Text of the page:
following a referendum. When presidential elections were
held later that year, Déby prevailed. After the
parliamentary elections in early 1997, both the MPS and
the opposition parties claimed that there were electoral
fraud. After intervention by the court, MPS was awarded
just over half of the mandate in the new National
Assembly. The opposition parties Union for Renewal and
Democracy (URD) and National Union for Development and
Renewal (UNDR), both of which had their base in the
south, took office in the new government.
In 1998, a series of agreements were concluded that
officially ended the fighting in the south, where the
government had now started planning for oil recovery.
Chad and Cameroon agreed to jointly build an oil
pipeline to the Cameroonian coast.
Peace with rebels
Through a constitutional change in 2000,
MPS-dominated districts increased their representation
in the National Assembly at the expense of the
opposition. The regime also strengthened its influence
over the electoral commission. Contradictions within the
government led to the dismissal of the ministers of the
URD and UNDR.
Idriss Déby also won the presidential election in
2001. The opposition again accused the MPS of cheating,
but according to foreign election observers, the
election was largely right.
With the help of Libyan mediation, in 2002 - 2003, a
peace process was initiated between the government and
the rebel group Movement for Democracy and Justice in
Chad (MDJT), which over the previous four years
periodically controlled large parts of the regions of
Tibesti and Ennedi at the border with Libya in the
north. The MDJT was dominated by the toubou people and
provided with arms and money from Libya. The group split
in 2002 into a faction that continued the armed struggle
and another that negotiated with the government. The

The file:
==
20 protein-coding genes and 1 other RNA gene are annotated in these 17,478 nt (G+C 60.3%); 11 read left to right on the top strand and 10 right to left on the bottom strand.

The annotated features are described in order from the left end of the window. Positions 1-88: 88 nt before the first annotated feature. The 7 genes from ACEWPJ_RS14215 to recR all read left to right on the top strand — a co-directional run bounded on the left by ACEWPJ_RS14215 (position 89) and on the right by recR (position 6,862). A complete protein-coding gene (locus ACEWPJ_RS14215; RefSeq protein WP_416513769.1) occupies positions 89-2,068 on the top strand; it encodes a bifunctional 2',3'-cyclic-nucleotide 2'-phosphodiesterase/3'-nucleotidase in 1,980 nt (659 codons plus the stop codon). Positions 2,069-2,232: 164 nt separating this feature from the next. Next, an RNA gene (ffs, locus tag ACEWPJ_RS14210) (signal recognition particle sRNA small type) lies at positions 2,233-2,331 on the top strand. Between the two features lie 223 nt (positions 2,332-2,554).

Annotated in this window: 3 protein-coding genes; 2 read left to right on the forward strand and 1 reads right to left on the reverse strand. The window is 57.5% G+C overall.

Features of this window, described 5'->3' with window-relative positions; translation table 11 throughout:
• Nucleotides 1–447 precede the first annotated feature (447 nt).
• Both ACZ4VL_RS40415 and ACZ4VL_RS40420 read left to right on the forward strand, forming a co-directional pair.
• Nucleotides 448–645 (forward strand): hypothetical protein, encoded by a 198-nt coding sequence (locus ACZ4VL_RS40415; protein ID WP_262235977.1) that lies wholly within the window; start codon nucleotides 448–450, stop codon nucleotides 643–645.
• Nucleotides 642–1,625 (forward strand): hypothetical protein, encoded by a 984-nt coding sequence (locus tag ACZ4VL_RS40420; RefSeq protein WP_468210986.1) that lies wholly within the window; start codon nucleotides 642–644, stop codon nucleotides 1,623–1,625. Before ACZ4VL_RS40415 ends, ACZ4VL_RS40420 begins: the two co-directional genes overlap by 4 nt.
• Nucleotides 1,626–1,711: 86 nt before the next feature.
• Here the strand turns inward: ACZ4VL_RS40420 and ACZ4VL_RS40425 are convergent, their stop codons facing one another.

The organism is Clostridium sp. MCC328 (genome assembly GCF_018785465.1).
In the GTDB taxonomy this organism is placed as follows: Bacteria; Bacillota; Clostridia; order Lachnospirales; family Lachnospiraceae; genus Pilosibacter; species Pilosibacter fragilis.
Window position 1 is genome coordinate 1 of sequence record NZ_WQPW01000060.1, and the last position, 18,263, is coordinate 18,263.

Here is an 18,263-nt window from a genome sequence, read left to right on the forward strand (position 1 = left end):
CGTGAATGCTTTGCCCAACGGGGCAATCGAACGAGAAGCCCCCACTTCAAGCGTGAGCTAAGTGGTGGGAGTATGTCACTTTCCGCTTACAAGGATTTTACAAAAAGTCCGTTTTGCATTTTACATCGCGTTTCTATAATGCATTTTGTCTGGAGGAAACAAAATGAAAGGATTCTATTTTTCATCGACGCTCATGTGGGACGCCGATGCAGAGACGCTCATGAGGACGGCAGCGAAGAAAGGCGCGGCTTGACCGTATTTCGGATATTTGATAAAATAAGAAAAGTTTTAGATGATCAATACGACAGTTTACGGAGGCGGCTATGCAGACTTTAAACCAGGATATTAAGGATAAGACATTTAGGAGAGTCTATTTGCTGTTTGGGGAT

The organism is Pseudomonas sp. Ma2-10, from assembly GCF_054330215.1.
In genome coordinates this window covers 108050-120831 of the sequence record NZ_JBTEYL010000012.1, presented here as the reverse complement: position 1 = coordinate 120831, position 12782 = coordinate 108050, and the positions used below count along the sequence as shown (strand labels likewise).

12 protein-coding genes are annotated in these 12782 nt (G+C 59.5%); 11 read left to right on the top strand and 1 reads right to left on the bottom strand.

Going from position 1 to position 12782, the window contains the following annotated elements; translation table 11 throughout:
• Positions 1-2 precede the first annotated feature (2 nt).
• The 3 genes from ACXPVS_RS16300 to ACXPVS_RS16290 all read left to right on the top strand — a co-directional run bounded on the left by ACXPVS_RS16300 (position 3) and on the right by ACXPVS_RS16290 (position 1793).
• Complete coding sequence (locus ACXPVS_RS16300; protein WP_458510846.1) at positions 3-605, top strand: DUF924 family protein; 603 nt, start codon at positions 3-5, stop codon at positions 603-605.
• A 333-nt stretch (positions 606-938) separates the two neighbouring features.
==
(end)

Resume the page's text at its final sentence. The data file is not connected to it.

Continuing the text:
latter signed a peace agreement in 2003. The same year,
the government also made peace with an alliance of eight
groups in eastern and southeastern Chad. The rebels were
promised amnesty, but not everyone accepted the
agreement and fighting continued (read more in Current
In the 2002 parliamentary elections, the MPS and its
supporting party, the Collection for Democracy and
Progress (RDP) together received close to 80 percent of
the mandate. The UDR with several boycotted the election
and the government was once again accused of electoral
Refugee stream and new conflicts
From 2003, the Darfur uprising in Sudan spilled
across the border to Chad. Hundreds of thousands of
refugees from Darfur crossed the border into Chad. There
was already competition for resources between residents
and nomads. Moreover, conflicts arose between those who
already lived in the area and the refugees. The oil
recovery that started in southern Chad at the same time
diluted the conflict. The bitterness increased when the
oil money did not benefit the people but was mainly used
to reward President Déby's political allies in N'Djamena
and to arm the government army. A large number of rebel
groups were founded.
In 2004, Parliament passed a series of constitutional
amendments that strengthened the presidential power and
allowed the president to stand for re-election an
unlimited number of times. At the same time, the age
limit of 70 years for presidential candidates was
abolished, and it became the president's job to decide
on future constitutional changes. The proposals were
approved in a referendum in 2005. The opposition
believed that this was done through cheating. The
changes were rejected not only by the political
opposition but also by people within zagawa. The